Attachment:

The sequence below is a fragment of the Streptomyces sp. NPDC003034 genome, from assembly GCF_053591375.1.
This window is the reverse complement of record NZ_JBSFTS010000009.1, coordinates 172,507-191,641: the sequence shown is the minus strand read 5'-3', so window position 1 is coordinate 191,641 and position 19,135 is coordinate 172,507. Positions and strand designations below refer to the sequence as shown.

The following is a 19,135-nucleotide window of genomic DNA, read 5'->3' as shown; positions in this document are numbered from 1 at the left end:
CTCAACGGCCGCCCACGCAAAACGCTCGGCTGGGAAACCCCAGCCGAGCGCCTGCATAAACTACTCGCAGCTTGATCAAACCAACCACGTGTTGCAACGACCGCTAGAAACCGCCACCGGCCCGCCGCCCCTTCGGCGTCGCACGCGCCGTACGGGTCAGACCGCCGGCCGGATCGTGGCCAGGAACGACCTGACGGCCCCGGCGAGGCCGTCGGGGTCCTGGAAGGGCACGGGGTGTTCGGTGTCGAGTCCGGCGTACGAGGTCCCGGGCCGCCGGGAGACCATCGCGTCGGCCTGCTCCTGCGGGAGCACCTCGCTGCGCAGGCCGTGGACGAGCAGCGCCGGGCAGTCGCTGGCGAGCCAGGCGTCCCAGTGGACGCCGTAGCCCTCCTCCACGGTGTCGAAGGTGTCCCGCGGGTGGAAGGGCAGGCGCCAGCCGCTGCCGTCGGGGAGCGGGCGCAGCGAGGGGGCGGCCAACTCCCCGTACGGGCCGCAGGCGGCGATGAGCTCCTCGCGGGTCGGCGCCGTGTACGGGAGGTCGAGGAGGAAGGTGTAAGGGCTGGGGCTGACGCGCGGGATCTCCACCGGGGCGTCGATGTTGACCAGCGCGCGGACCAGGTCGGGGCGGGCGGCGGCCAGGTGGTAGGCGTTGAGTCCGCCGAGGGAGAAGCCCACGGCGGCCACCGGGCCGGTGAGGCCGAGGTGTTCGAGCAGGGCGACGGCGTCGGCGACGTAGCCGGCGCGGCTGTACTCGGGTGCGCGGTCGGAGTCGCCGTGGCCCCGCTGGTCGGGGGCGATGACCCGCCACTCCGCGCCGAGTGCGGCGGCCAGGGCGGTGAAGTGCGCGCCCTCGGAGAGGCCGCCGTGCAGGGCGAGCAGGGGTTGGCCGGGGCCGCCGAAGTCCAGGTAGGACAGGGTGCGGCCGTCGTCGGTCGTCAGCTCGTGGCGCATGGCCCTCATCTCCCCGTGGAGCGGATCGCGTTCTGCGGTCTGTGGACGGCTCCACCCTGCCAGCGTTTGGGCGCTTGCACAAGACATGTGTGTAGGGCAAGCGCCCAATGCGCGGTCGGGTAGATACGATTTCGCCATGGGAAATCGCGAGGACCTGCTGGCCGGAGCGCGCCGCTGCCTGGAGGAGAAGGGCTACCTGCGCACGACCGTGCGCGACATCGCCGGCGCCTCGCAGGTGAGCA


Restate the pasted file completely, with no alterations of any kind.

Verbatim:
The sequence below is a fragment of the Streptomyces sp. NPDC003034 genome, from assembly GCF_053591375.1.
This window is the reverse complement of record NZ_JBSFTS010000009.1, coordinates 172,507-191,641: the sequence shown is the minus strand read 5'-3', so window position 1 is coordinate 191,641 and position 19,135 is coordinate 172,507. Positions and strand designations below refer to the sequence as shown.

The following is a 19,135-nucleotide window of genomic DNA, read 5'->3' as shown; positions in this document are numbered from 1 at the left end:
CTCAACGGCCGCCCACGCAAAACGCTCGGCTGGGAAACCCCAGCCGAGCGCCTGCATAAACTACTCGCAGCTTGATCAAACCAACCACGTGTTGCAACGACCGCTAGAAACCGCCACCGGCCCGCCGCCCCTTCGGCGTCGCACGCGCCGTACGGGTCAGACCGCCGGCCGGATCGTGGCCAGGAACGACCTGACGGCCCCGGCGAGGCCGTCGGGGTCCTGGAAGGGCACGGGGTGTTCGGTGTCGAGTCCGGCGTACGAGGTCCCGGGCCGCCGGGAGACCATCGCGTCGGCCTGCTCCTGCGGGAGCACCTCGCTGCGCAGGCCGTGGACGAGCAGCGCCGGGCAGTCGCTGGCGAGCCAGGCGTCCCAGTGGACGCCGTAGCCCTCCTCCACGGTGTCGAAGGTGTCCCGCGGGTGGAAGGGCAGGCGCCAGCCGCTGCCGTCGGGGAGCGGGCGCAGCGAGGGGGCGGCCAACTCCCCGTACGGGCCGCAGGCGGCGATGAGCTCCTCGCGGGTCGGCGCCGTGTACGGGAGGTCGAGGAGGAAGGTGTAAGGGCTGGGGCTGACGCGCGGGATCTCCACCGGGGCGTCGATGTTGACCAGCGCGCGGACCAGGTCGGGGCGGGCGGCGGCCAGGTGGTAGGCGTTGAGTCCGCCGAGGGAGAAGCCCACGGCGGCCACCGGGCCGGTGAGGCCGAGGTGTTCGAGCAGGGCGACGGCGTCGGCGACGTAGCCGGCGCGGCTGTACTCGGGTGCGCGGTCGGAGTCGCCGTGGCCCCGCTGGTCGGGGGCGATGACCCGCCACTCCGCGCCGAGTGCGGCGGCCAGGGCGGTGAAGTGCGCGCCCTCGGAGAGGCCGCCGTGCAGGGCGAGCAGGGGTTGGCCGGGGCCGCCGAAGTCCAGGTAGGACAGGGTGCGGCCGTCGTCGGTCGTCAGCTCGTGGCGCATGGCCCTCATCTCCCCGTGGAGCGGATCGCGTTCTGCGGTCTGTGGACGGCTCCACCCTGCCAGCGTTTGGGCGCTTGCACAAGACATGTGTGTAGGGCAAGCGCCCAATGCGCGGTCGGGTAGATACGATTTCGCCATGGGAAATCGCGAGGACCTGCTGGCCGGAGCGCGCCGCTGCCTGGAGGAGAAGGGCTACCTGCGCACGACCGTGCGCGACATCGCCGGCGCCTCGCAGGTGAGCA